The other point I want to make concerns drones. Since the launch of a mandatory national registration scheme in November last year, drone users in the UK must sit an online test and pay a £9 annual fee or face a fine. The Civil Aviation Authority expects 130,000 people to sign up. The scheme was announced following public concern in 2017, when drone usage was all the rage. Such usage included everything from prison drug smuggling to potential collisions with planes.

Analysts from Barclays estimate that the global commercial drone market will grow tenfold from $4 billion in 2018 to $40 billion in four years’ time, so it is vital that this area of UK policy can adapt and change with speed. That is especially relevant given that we are still getting news of reported drone sightings. I think a recent flight was stopped at Gatwick airport last year.

This year, the Department for Transport published its response to the consultation on future drone legislation. The report confirms that the Government intend to legislate to give the police more powers to tackle drone misuse, including the power to issue on-the-spot fines and to better protect airports by extending the area around airport runways in which drones are banned from being flown. The Air Traffic Management and Unmanned Aircraft Bill was announced in the recent Queen’s Speech, and it is currently progressing through the House of Lords. Again, I ask the Minister to give us some reassurances that the legal framework is future-proofed, and that any wider policies can be kept up to date as the drone market grows in the coming years, as it undoubtedly will.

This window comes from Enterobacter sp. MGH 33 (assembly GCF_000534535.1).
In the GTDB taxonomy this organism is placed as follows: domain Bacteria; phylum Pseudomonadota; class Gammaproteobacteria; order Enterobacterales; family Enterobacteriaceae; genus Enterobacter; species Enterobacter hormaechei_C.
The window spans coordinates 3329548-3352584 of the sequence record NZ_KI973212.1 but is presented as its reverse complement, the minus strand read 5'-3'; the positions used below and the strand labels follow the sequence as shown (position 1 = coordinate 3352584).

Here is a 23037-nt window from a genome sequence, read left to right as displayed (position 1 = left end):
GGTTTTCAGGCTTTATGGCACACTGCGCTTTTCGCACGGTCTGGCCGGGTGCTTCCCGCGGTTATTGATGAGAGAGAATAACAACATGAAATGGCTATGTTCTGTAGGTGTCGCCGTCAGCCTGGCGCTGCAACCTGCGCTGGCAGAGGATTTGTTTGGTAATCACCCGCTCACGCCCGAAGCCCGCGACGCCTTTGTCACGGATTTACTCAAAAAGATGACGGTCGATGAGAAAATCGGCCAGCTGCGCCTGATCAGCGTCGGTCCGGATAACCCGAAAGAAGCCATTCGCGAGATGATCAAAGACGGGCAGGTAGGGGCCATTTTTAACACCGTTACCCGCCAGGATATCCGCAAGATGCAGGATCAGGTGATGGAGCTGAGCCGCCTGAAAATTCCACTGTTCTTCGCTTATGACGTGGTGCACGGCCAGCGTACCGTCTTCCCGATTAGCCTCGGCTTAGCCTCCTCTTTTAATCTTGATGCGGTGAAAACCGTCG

On some of the specific issues raised by the right hon. Member for Orkney and Shetland, there is no doubt that the recent position of Highlands and Islands Airports Ltd has been of real concern. For those who do not live in the highlands and islands, the airport services that it provides are genuine lifelines, allowing people to access health services or see members of their family, and allowing companies to do business.

I agree with the right hon. Member about the sheer professionalism of the CAA, which I am certain would never allow the installation of infrastructure that was not absolutely safe or fit for purpose. I hope that he will work with other highland MPs, such as my hon. Friend Drew Hendry, within whose constituency the airport sits. I am sure that my hon. Friend would be more than willing to share his experiences as a regular user, and as a local MP receiving feedback from his constituents.